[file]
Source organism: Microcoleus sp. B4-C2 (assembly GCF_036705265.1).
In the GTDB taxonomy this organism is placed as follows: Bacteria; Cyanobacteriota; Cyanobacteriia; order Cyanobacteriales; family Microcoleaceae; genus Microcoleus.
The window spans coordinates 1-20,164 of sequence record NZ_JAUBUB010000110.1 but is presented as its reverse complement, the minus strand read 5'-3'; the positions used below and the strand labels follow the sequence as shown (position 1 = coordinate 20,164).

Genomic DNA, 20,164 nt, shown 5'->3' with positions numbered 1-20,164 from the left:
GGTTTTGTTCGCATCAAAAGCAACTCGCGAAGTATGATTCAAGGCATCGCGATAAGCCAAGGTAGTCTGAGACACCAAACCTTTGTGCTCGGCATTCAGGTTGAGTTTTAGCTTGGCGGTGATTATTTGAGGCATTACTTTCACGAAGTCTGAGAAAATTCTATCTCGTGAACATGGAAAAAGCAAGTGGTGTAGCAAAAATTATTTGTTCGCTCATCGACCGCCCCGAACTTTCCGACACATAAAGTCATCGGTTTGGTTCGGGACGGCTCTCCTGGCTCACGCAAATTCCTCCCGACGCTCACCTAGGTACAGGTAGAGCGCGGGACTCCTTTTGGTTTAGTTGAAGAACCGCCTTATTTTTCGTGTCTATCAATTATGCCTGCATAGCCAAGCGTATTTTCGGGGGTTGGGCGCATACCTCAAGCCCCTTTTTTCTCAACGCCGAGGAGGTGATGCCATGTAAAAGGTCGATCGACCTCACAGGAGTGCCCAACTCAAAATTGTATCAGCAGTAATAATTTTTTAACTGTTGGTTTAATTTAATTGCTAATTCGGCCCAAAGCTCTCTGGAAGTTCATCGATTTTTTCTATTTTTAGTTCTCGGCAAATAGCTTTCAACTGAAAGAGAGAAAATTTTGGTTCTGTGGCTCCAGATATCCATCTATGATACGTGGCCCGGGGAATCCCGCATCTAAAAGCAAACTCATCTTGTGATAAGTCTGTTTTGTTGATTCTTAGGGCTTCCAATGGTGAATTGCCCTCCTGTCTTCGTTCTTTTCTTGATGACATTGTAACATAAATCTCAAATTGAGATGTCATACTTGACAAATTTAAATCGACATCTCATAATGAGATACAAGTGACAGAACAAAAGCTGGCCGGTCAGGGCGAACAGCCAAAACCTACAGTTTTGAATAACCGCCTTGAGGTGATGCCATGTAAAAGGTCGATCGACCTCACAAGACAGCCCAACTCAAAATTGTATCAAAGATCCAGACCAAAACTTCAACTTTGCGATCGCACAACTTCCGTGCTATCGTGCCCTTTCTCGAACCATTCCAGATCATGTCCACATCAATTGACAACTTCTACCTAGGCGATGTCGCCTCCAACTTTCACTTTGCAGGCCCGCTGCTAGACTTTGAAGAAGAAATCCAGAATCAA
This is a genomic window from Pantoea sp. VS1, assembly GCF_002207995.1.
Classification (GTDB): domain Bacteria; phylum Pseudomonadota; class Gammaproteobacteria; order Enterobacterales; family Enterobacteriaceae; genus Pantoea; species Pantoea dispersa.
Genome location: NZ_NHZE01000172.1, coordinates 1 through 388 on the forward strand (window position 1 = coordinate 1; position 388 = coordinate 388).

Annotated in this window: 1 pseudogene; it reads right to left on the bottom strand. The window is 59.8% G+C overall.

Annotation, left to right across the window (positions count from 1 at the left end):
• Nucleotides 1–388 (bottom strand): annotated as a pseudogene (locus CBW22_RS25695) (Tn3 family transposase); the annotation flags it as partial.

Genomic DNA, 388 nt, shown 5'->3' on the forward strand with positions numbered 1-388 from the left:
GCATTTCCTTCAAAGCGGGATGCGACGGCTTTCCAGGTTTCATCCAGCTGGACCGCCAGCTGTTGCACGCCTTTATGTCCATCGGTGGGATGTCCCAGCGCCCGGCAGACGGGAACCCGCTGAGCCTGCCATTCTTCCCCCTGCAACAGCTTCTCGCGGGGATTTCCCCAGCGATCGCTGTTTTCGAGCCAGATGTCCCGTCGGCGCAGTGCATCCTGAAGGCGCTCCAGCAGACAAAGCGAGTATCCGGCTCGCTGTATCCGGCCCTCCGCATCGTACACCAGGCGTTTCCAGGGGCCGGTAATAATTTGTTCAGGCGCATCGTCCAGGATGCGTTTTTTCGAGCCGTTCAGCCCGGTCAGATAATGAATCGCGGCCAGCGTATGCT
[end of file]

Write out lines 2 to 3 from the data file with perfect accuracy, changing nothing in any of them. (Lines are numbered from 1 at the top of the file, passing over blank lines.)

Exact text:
In the GTDB taxonomy this organism is placed as follows: Bacteria; Cyanobacteriota; Cyanobacteriia; order Cyanobacteriales; family Microcoleaceae; genus Microcoleus.
The window spans coordinates 1-20,164 of sequence record NZ_JAUBUB010000110.1 but is presented as its reverse complement, the minus strand read 5'-3'; the positions used below and the strand labels follow the sequence as shown (position 1 = coordinate 20,164).